The ErbB/EGFR family of receptors consists of four structurally-related type 1 transmembrane tyrosine kinase receptors: EGFR (ErbB1, HER1), ErbB2 (HER2, neu), ErbB3 (HER3) and ErbB4 (HER4) [12,13]. Activation of ErbB/EGFR tyrosine kinase receptors recruits multiple signaling pathways which play important roles in cell proliferation, survival, adhesion, motility, invasion and angiogenesis [12,13]. EGFR is frequently overexpressed in high-grade malignant ovarian cancer [14,15]. Because of the multiple signaling processes originating from EGFR activation, EGFR overexpression has been correlated with a poor prognosis and a decreased therapeutic responsiveness in patients with ovarian cancer [12]. The phosphatidylinositol 3-kinase (PI3K) which acts as a main downstream signaling pathway for EGF is frequently activated, leading to increased cell survival. Furthermore, EGFR activation may also involve chemokine networks through its downstream signaling pathways. CXCL1 and CXCL8, in particular, have been identified as secreted proteins regulated by EGF and the PI3K pathway in ovarian cancer cell lines [16]. In addition, EGF enhances the expression of CXCR4 as well as migration of ovarian cancer cells [17].

These limited reports indicate that ovarian cancer progression is closely associated with chemokine networks driven by inflammation or EGFR activation. Therefore it is important to identify which chemokines are primarily regulated by TNF and EGF to order to devise a therapeutic strategy based on the chemokine signature seen in this malignancy. Thus the present study was designed to assess the characteristics of the chemokine profiles elicited by EGF and TNF, and determine if they induce any synergistic effects with respect to key chemokines in ovarian cancer cell lines. For the purposes of this study, we evaluated four such lines: OVAR-3, SKOV-3, CaOV-3 and TOV-21G.

Methods

Reagents

Recombinant human TNF and EGF were obtained from R&D Systems (Minneapolis, MN, USA). Antibodies were purchased from the following vendors: ErbB isoform, p65 and β-actin from Santa Cruz Biotechnology (Santa Cruz, CA, USA) and NF-κB family, IKK isoforms, IκB, Akt, Erk and their phosphorylated forms from Cell Signaling Technology (Beverly, MA, USA). The PCR array for customized human chemokines, specific PCR primers for CCL2, CCL20, CXCL1-3, CXCL8, CXCL16, CXCR5, β-actin, and SYBR® Green Master Mix came from SABiosciences/Qiagen (Frederick, MD, USA). Chemiluminescent detection kits were from GE Healthcare (Piscataway, NJ, USA). Penicillin G/streptomycin was purchased from Sigma (St. Louis, MO, USA) and Lipofectamine 2000 and all liquid culture media were acquired from Invitrogen (Grand Island, NY, USA). BAY-11-7082, LY294002 and PD98059 were purchased from Cayman Chemical (Ann Arbor, MI, USA). The Luciferase Reporter Assay System was obtained from Promega (Madison, WI, USA).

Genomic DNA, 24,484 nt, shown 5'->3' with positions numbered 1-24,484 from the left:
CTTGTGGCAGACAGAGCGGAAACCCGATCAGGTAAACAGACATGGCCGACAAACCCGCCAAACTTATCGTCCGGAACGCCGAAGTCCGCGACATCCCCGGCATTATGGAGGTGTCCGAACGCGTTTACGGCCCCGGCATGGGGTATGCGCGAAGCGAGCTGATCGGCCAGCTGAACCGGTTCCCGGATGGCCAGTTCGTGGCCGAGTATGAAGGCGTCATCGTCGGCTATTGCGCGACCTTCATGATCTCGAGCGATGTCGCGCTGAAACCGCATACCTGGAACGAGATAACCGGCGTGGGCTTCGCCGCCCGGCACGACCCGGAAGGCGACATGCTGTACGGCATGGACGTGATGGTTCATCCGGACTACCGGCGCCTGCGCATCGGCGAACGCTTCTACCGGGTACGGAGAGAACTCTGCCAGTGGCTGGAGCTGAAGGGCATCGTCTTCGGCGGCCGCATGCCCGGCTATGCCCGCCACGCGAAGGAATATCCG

Cell lines, cell culture, and media additions

The human ovarian cancer cell lines OVCAR-3, SKOV-3, CaOV-3 and TOV-21G were purchased from the American Type Culture Collection (ATTC, Manassas, VA, USA). Human cancer cells (approximately 5 × 104 cells/ml) were cultured at 37°C in a water-saturated atmosphere of 95% air and 5% CO2 in 24- or 6-well plates with RPMI medium containing 10% fetal bovine serum (FBS) with penicillin (100 U/ml)/streptomycin (100 U/ml). After an overnight culture to allow cellular attachment to the plates, the medium was removed and fresh medium without FBS was added to remove the effects of serum, per se. Where indicated, vehicle (phosphate-buffered saline, PBS), 10 ng/ml EGF, 10 ng/ml TNF, or a combination of EGF and TNF was added, and incubations continued for the indicated time periods.

PCR array and real-time PCR

After isolating total RNA and eliminating genomic DNA, reverse transcription reactions were performed at 42°C for 15 min followed by 94°C for 5 min. According to manufacturers’ instructions, a real-time PCR was performed using a Bio-Rad CFX96 (Hercules, CA, USA) under the following two-step cycling program: 1 cycle at 95°C for 10 min, 40 cycles at 95°C for 15 sec and at 60°C for 1 min. Data analysis was performed based on a Web-Based PCR Array Data Analysis protocol (http://pcrdataanalysis.sabiosciences.com webcite/pcr/arrayanalysis.php) provided by SABiosciences (Qiagen).

Western blots

Cell lysates were prepared, resolved on SDS-polyacrylamide gels and transferred to nitrocellulose membranes according to established procedures [13]. Blocking of nonspecific proteins was performed by incubation of the membranes with 5% nonfat dry milk in Tris buffered saline Tween-20 (TBST, pH 8.0) for 2 h at room temperature. Blots were incubated with primary antibodies at 1:1,000 dilution in blocking solution overnight at 4°C. The membranes were washed 3 times with TBST for 10 min and incubated for 1 h with horseradish peroxidase-conjugated secondary antibody at 1:2,500 in 5% milk/TBST. The membranes were then rinsed 3 times with TBST for 10 min and the bands were visualized by enhanced chemiluminescence. After membrane stripping for 10 min with methanol containing 3% H2O2, β-actin was detected in order to serve as an internal loading control.